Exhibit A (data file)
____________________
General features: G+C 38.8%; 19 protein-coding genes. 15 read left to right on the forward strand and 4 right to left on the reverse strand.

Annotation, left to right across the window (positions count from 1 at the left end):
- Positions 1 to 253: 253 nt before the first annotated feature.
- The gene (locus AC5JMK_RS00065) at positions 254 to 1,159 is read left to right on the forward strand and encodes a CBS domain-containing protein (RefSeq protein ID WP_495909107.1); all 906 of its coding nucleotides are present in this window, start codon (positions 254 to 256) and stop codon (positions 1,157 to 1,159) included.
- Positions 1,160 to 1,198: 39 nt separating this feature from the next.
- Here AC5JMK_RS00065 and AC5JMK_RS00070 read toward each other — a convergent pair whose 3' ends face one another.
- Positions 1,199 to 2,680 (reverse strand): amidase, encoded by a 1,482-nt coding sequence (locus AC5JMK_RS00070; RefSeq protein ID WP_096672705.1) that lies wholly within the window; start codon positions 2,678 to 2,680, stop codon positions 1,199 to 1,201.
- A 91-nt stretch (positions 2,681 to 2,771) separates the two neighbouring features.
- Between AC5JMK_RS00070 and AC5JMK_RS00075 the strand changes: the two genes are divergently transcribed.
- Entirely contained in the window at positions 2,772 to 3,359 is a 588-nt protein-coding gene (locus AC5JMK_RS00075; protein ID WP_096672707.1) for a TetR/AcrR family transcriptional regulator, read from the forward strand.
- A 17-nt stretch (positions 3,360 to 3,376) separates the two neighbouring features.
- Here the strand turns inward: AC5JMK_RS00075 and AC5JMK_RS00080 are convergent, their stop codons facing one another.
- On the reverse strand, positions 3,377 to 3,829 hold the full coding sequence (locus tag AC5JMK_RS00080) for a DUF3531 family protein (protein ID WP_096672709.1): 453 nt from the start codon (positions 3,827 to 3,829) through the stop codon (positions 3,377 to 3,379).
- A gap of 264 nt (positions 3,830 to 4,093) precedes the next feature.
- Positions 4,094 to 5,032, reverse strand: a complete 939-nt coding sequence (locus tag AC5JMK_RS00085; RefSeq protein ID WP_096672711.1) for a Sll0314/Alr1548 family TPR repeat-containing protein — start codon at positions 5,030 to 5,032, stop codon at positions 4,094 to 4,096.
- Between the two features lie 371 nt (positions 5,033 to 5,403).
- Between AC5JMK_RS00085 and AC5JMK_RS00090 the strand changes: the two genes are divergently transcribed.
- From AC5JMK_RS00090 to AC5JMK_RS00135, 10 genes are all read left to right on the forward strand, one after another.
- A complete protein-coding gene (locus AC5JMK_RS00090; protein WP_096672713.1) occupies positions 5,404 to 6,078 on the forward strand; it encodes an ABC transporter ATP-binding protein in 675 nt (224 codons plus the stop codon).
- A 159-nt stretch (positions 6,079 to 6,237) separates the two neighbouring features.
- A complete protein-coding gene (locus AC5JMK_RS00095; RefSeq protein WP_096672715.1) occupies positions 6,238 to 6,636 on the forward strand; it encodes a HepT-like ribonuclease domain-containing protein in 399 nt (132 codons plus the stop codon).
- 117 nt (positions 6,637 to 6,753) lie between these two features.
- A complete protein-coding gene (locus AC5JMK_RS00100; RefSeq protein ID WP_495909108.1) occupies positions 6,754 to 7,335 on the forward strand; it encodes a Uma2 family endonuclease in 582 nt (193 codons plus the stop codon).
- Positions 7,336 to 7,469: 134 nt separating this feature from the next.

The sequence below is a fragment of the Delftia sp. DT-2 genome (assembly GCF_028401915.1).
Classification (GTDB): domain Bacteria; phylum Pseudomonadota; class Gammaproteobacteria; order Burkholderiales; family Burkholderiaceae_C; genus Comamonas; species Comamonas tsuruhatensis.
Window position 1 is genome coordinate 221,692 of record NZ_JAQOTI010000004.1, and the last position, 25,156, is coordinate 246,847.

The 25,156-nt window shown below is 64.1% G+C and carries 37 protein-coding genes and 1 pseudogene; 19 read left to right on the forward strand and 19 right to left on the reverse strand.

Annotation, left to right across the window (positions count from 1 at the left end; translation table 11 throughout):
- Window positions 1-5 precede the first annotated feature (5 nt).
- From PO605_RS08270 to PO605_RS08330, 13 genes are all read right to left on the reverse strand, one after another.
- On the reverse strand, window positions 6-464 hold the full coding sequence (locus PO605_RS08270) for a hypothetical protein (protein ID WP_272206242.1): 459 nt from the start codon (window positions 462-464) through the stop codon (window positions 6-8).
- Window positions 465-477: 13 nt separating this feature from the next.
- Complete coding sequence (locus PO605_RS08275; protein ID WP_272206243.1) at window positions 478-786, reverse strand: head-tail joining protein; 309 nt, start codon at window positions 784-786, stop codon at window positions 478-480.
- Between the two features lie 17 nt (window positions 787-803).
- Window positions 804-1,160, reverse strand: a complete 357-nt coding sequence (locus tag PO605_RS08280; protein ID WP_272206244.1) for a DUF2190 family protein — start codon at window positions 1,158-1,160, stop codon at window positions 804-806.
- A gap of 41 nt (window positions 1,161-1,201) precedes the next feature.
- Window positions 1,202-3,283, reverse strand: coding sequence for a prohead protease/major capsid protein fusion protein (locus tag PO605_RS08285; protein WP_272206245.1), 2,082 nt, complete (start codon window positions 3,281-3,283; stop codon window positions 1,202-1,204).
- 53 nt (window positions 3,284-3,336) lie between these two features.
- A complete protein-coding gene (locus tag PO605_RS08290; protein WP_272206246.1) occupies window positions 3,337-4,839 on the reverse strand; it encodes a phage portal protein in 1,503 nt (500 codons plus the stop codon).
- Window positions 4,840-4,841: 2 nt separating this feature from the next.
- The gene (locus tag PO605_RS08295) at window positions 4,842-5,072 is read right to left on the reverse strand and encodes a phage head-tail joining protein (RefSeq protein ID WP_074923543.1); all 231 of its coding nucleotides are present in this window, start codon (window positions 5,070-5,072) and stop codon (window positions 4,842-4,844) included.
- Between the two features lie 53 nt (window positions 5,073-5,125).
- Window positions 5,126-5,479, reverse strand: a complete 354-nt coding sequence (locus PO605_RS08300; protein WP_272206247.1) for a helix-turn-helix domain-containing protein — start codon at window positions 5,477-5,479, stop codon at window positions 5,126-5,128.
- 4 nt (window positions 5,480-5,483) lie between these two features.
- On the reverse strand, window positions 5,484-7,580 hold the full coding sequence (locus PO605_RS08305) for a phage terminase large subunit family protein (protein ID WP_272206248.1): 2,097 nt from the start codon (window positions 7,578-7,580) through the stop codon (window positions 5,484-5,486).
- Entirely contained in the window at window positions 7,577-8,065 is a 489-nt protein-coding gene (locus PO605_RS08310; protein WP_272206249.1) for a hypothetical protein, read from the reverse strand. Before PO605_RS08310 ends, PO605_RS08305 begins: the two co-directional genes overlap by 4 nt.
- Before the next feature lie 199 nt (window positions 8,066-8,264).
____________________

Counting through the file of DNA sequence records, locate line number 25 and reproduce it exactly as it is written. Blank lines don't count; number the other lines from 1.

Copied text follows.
The sequence below is a fragment of the Delftia sp. DT-2 genome (assembly GCF_028401915.1).